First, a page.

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Health service get £40m bailout - but £30m cuts still loom

The health service is to benefit from an extra £40 million in autumn monitoring rounds monies as it struggles to make £70 million in cuts
Seanín Graham

AN ELEVENTH-HOUR lifeline has been thrown to the Department of Health following a £40 million bailout from other Stormont departments.

The extra autumn monitoring rounds funding means the impact of proposals to make £70m cuts across Northern Ireland's five health trusts will be significantly reduced.

Simultaneous trust meetings to discuss the 'cost-saving' cuts - which were ordered to achieve a breakeven budget and subject to a public consultation that ended last week - will still go ahead on Friday.

Letters were sent to trust chief executives yesterday from the Department's permanent secretary, Richard Pengelly, informing them of the additional monies but warning that financial pressures are still severe.

While Department chiefs say they only learned of the cash injection 24 hours ago, the intervention was expected as the cash-strapped health sector routinely benefits from monitoring monies.

A statement from the north's biggest trust, the Belfast trust, said the funding would allow them to 'stand down' proposals that would have a serious impact on patient care, including slashing agency staff, axing nursing home places and reducing fertility treatment.

The Northern health trust, which had planned to close 44 hospital beds in Whiteabbey hospital to make multi-million pound savings, also welcomed the reprieve.

A spokesman for the Department of Health said financial pressures will escalate over the next two year and that an overhaul of the service, as recommended in the independent Bengoa report last year, was urgently required.

"The initial assessment of the financial position for 2018-19 and 2019-20 is that pressures of over some £430million and £670million respectively will need to be addressed just to maintain existing services," he said.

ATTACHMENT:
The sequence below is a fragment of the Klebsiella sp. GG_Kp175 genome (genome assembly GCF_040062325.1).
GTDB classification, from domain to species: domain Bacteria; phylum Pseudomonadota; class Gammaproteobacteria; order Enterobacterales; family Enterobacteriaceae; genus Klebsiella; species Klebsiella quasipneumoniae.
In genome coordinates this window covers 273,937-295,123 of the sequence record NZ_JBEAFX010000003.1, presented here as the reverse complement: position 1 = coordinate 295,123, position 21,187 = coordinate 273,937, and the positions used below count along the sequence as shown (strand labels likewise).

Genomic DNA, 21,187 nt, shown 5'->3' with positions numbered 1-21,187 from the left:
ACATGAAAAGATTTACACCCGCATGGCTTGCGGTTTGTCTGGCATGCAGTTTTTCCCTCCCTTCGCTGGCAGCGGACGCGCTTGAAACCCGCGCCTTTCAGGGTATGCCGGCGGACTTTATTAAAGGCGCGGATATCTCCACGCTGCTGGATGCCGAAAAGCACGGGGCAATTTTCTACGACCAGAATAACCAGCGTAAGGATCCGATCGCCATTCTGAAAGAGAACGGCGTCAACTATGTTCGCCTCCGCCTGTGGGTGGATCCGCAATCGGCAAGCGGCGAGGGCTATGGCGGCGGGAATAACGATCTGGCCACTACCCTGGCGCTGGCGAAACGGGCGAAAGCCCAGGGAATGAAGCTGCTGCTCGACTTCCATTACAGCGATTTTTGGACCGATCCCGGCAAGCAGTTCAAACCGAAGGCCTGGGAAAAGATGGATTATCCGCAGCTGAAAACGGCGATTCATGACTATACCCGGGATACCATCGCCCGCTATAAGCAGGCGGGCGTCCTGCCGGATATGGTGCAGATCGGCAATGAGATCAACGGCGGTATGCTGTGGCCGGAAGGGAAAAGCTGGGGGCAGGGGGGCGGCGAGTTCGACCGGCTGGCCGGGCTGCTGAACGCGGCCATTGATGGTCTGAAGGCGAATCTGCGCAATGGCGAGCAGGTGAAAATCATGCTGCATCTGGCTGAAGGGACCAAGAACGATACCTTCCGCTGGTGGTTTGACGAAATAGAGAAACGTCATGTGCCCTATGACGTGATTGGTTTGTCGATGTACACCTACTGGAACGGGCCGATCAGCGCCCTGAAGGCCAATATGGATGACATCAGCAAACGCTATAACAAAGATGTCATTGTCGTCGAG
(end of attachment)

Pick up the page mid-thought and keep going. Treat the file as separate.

Union leaders welcomed the announcement but said the cuts should never have been ordered in the first place.

Unison's Patricia McKeown claimed the additional funds were a response to "people power".

Unite's Kevin McAdam also questioned the legality of imposing cuts which would have had "devastating consequences" for the most vulnerable patients.

Ulster Unionist health spokesman, Roy Beggs, said the consultation was "chaotic and pointless" while the SDLP's Mark H Durkan described the process as "callous".

"It was outrageous that the Department of Health waited until half way through the year before demanding that the health trusts scramble to find £70m worth of emergency savings," Mr Beggs said.

"The proposal to shut the two rehabilitation wards at Whiteabbey Hospital in my constituency was particularly absurd given the implications it would immediately have had on neighbouring hospitals which are already operating at well above capacity."

Meanwhile, the Department of education is to benefit from the reallocation of money across Stormont departments, getting an extra £10m while the Department of the Economy will get £1m.

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